CellCentric has signed an agreement with Laura Pasqualucci, Professor of Pathology and Cell Biology at Columbia University Medical School, New York USA, to explore the relevance of the company’s drug Candidate, CCS1477, in treating certain haematological cancers. This is in addition to existing collaborations with Professor Tim Somervaille, Consultant Haematologist and Senior Group Leader at the Cancer Research UK Manchester Institute and Professor Brian Huntly, Consultant Haematologist and Professor of Leukaemia Stem Cell Biology at the Cambridge Stem Cell Institute.
CCS1477 is a novel, potent and highly selective p300/CBP inhibitor candidate drug. The compound is progressing to the clinic with a lead indication for the aggressive form of prostate cancer (CRPC).
Additionally, it has been known for some time that inhibiting p300/CBP has relevance to treating other tumour types, including blood, bladder and lung cancers. However, to date, there has been a lack of clinical-quality compounds with which to explore such new applications.
CellCentric has been exploring a range of potential clinical indications for CCS1477 through its own research, as well as through multiple collaborations with leading academic groups. The latest agreement will see Laura Pasqualucci test CCS1477 in a series of in-house haematological cancer models. She has a long-standing interest in epigenetic-related targets and their role in cancer. Alongside Riccardo Dalla-Favera, she originally identified p300/CBP as common target mutations in both diffuse large B cell lymphoma (DLBCL) and follicular lymphoma (FL).
Tim Somervaille separately, is exploring the potential for CCS1477 in acute myeloid leukaemia (AML). Tim has a long-standing interest in the mechanisms and therapies in myeloid malignancies. Brian Huntly is an internationally recognised expert in the role of p300/CBP in haematopoietic stem cell function and will be researching the effects of CCS1477 in his unique collection of haematological cancer models.
CellCentric is also collaborating with academic groups for CCS1477’s primary indication, castrate resistant prostate cancer. Inhibiting p300/CBP drives down levels of the androgen receptor, its adaptive splice variants, as well as key biomarkers including PSA. Further mechanistic aspects are being explored by CellCentric with Karen Knudsen (Director, Kimmel Cancer Center, Thomas Jefferson University); Johann de Bono (Drug Development Unit Director, ICR, Royal Marsden, London); and Luke Gaughan (NICR, University of Newcastle).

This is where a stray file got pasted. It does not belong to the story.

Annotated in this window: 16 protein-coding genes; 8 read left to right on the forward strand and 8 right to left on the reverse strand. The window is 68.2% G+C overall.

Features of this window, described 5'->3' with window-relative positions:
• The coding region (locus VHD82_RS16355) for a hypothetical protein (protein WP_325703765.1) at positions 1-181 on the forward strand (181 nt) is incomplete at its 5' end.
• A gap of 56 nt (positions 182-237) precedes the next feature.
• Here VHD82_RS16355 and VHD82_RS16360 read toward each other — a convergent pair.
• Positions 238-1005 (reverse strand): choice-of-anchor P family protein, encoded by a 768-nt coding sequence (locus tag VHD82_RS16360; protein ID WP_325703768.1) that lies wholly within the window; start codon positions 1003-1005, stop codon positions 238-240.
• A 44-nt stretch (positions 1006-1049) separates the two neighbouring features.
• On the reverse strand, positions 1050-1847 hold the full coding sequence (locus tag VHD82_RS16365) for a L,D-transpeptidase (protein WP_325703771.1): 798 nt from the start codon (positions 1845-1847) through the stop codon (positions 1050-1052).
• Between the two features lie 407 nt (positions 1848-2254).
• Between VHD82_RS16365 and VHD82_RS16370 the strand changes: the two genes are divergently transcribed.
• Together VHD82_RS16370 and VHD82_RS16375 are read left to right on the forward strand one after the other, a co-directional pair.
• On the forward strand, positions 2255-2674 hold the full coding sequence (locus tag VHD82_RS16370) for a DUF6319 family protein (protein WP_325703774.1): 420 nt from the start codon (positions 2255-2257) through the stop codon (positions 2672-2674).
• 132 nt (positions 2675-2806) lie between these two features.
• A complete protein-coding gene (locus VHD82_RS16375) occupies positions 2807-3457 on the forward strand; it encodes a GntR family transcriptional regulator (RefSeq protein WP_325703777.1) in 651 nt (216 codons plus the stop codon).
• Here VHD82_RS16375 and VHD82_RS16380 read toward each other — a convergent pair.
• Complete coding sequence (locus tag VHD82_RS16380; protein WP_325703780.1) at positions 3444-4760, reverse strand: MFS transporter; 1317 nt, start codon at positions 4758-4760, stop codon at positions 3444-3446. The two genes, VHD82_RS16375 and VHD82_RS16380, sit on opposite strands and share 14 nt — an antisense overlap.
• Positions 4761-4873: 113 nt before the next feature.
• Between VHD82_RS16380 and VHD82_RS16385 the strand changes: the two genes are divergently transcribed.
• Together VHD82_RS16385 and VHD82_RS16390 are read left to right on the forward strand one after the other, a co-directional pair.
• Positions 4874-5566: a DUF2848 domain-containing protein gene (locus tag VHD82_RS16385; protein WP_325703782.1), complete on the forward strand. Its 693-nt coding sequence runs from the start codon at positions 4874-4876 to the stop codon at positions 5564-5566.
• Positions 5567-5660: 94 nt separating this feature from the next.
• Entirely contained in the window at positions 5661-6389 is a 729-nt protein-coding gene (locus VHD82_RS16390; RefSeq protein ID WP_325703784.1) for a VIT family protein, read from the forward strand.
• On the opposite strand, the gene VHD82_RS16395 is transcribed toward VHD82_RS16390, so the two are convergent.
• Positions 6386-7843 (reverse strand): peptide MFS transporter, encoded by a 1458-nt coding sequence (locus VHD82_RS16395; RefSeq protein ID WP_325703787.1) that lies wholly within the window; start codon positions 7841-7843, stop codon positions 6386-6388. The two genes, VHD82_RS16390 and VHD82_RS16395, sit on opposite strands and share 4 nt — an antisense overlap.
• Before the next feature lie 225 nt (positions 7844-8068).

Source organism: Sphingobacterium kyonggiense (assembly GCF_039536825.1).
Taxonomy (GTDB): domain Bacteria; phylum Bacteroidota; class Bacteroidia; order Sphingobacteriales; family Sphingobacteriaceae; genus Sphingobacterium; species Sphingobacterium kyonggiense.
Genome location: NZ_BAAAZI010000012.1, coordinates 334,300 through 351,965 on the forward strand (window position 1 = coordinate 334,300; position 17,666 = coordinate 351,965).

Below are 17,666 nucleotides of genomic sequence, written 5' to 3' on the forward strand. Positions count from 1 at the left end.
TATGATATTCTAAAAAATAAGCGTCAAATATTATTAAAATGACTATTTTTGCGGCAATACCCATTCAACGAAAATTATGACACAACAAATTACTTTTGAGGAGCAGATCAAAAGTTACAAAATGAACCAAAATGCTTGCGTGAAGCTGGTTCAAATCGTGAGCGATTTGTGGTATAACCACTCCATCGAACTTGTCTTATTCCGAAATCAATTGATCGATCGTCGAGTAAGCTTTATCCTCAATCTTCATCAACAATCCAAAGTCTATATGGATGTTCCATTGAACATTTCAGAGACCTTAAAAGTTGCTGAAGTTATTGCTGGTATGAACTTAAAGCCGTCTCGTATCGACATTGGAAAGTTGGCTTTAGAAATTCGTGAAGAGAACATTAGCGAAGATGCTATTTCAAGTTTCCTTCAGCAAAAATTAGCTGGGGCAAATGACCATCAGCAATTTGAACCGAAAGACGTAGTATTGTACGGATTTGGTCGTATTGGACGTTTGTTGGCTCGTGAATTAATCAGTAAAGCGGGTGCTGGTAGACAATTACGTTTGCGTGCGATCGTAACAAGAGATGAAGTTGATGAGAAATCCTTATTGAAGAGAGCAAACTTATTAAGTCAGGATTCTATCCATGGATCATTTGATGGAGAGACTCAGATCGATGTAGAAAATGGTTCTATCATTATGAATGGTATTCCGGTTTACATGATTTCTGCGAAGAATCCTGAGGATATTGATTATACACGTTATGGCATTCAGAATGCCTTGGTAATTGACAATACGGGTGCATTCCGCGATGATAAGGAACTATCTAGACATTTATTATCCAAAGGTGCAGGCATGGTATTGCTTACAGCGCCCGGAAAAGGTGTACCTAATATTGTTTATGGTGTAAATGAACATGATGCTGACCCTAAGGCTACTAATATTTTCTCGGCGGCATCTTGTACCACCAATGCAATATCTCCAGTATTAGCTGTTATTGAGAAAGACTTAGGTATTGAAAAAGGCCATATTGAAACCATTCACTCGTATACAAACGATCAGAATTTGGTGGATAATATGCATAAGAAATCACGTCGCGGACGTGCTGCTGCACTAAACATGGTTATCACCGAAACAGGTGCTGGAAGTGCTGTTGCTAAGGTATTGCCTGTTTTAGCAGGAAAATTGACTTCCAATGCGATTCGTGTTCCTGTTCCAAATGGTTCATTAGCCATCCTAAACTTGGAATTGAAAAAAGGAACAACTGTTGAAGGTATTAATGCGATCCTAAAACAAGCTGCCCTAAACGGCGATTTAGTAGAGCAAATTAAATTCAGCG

CCS1477 is in the final stages of toxicological evaluation prior to submission of a Clinical Trial Application (European equivalent of an IND) to initiate human testing. First patient dosing is anticipated early in 2018, under the leadership of Johann de Bono.
Commenting, Nigel Brooks, CellCentric’s Director of Translational Science, said ‘Recent data has strongly supported the potential of CCS1477 and p300/CBP inhibition for the treatment of tumours beyond castrate resistant prostate cancer. We are delighted to be investigating these further with multiple world-leading researchers. We look forward to further validating our strategy for testing CCS1477 for multiple tumour types, as CellCentric moves to the clinic.’
CellCentric is a biotechnology company developing novel cancer therapeutic products, based on its knowledge of epigenetics. The company was co-founded with Prof Azim Surani FRS CBE of University of Cambridge, and one of the earliest pioneers in the space.
CellCentric has identified and investigated multiple potential drug targets associated with epigenetic regulation, and has carried out early drug discovery on six. One of these, an arginine methyltransferase programme was licenced to Takeda Pharmaceuticals. The company’s own lead programme is the development of first-in-class inhibitors of p300/CBP histone acetyltransferases. These have potential for the treatment of the lethal form of prostate cancer (CRPC), as well as other cancers.